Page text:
Things are looking up for Hannah and Adam. She’s meeting Patti LuPone about a bone density drug advertorial; he’s sitting in a waiting room on a callback for a part in a Broadway revival of Major Barbara, declaring that he’s “not here to make friends.” Adam then immediately makes a friend and Hannah is informed that her subject won’t be joining her five minutes before their meeting time. Being stood up by Patti LuPone doesn’t stop Hannah from tracking her down and getting that interview, during which she quickly learns that most of her job is fake and that Ms. LuPone doesn’t know shit about osteoporosis. This, however, is fine for our Hannah because she’s a quick witted and determined writer. She can roll with the punches.
The perpetually chill Adam, who is actually a talented actor who has perhaps always been aware of his talent but unwilling to share this fact with those in his life, is offered the part on the spot and then retreats to the bathroom to allow himself a muffled scream of excitement. Meanwhile, Hannah receives her first paycheck and begins to indulge in the joys of financial independence. The two seem to be doing great. Initially Hannah is the super supportive partner who couldn’t be happier for Adam’s success to match her own. But Patti LuPone’s insistence that things are going to change in Hannah and Adam’s relationship now that he’s a Broadway actor and will “start fucking everybody in the building” puts Hannah on a path of insecurity, making her question even the innocuous “have fun” uttered to her by her boss after giving her a 16 Reasons We’d Love To Stay At The Gramercy assignment.
Marnie runs into Soojin, Booth Jonathan’s former assistant, and the two have an awkward stroll down the street with their fro-yo. Soojin’s no longer living that assistant life and has transformed into an entrepreneur who is in the process of opening her own art gallery. She is living the life that Marnie should be living. Instead, Marnie is still miserable and confiding a lot of that miserable in Ray, whom she is nearly cohabitating with and whose companionship seems to have become the one constant comfort in her life. It’s Ray though who wants a change. He wants more out of a relationship and knows that he’s not going to get that from Marnie. It’s a double blow for her because she has been dumped by a guy whom they both know is not in her league when she is still grieving the loss of who she thought may have been the love of her life, but also because she really does care about this relationship but is too hurt and embarrassed to admit it to either Ray or herself. But you don’t bring in your fuck-buddy’s Netflix envelopes, Marnie. You just don’t.
Jessa is recognizing the soul-sucking and mundane tenacity of so many day jobs and has been managing it by being her own entertainment at the children’s clothing store, spanking a dummy in the store window one second, flipping off customers from the stoop the next. But despite how inappropriate Jessa’s behavior may be, she still showed up; she’s going through the motions like everybody else. I’m also in awe of Jessa’s ability to convince anyone to allow her to be in charge of the store at all, but that’s really just evidence of her ability to prove herself to be a responsible adult when she needs to. Of course when she seems to be doing all right, her boredom from her job collides with the return of Jasper, her creep of a father figure from rehab, who essentially stalked her with the explicit intent of fucking up her sobriety. I wanted to believe that Jessa had come far, that even though her latest rehab stint seemed to be a joke to her that she still may have retained some of the skills to avoid falling back into old habits and knowing how to respond to a situation like Jasper in a way that got her out unscathed – or at least not on her hands and knees at her place of employment picking through boxes for coke money.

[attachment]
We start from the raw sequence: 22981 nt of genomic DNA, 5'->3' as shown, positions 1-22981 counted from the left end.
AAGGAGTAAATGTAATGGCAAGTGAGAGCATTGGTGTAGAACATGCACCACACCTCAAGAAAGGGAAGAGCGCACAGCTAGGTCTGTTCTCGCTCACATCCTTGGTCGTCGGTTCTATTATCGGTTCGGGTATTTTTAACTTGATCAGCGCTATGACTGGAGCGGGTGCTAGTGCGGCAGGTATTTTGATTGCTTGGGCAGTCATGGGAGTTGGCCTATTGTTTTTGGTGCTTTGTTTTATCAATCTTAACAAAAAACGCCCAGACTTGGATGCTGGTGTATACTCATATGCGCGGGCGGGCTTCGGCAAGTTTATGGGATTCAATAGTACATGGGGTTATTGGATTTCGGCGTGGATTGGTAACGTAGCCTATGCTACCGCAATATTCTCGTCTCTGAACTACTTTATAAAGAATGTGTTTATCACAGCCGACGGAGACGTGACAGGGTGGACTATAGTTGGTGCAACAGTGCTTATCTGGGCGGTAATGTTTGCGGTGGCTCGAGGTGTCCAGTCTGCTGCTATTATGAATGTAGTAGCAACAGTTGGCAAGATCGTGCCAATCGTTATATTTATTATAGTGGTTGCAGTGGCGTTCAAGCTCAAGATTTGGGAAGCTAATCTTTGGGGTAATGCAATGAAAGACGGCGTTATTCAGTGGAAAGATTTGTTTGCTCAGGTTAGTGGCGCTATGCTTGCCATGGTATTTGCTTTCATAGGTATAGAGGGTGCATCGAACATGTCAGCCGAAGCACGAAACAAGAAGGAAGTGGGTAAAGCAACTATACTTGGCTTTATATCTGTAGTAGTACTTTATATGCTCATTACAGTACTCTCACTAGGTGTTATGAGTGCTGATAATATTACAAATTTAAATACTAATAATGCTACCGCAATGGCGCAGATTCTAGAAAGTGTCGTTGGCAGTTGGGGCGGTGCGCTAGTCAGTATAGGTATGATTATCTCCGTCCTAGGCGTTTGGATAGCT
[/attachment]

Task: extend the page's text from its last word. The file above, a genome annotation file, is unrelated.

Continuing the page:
“Incidentals” concludes at the comped Gramercy hotel room with everyone gathering to celebrate Adam’s impending Broadway success. He brings his new BFF, Desi, who brings the aura of a former One Tree Hill star that both Elijah and Shoshanna are mesmerized by, and an acoustic guitar. Jessa brings Jasper and a cocaine high. Marnie brings the box of pizza she inherited in her and Ray’s break-up. Hannah’s insecurities continue to plague her as even her friends question how this new role could change her relationship and her life. Elijah’s concerned with educating Hannah on her “new moneyed lifestyle” and wondering how much she gets in incidentals and Shoshanna bluntly asks if she’s afraid that Adam is going to leave her for a Broadway harlot. She’s on edge when Marnie shuts herself in the bathroom upon her arrival, although it wouldn’t be out of the realm of possibility in their relationship for Marnie to be mad at her and for Hannah to not know why. But it’s not about her and Hannah doesn’t ask.
These girls are sad and something about it feels familiar. Jessa is an addict and her friends are realizing that Jessa has to be the one who wants help. Marnie has no idea how to cope with this type of rejection and has made the mistake of excluding her friends in a way that makes them unable to help. Shoshanna has reverted back to the one who falls back while her friends work out their neuroses. It’s Hannah, however, who has figured out how to handle things differently. She recognizes that she’s spiraling and talks it out with her boyfriend like a rational adult in a rational adult relationship because that is exactly what they have. Adam’s a very talented actor and Hannah’s a very talented writer; they’re good to one another and they’re both very lucky. Everything else is just incidental.
Guest Post: Elaine Paddock is a writer in Boston.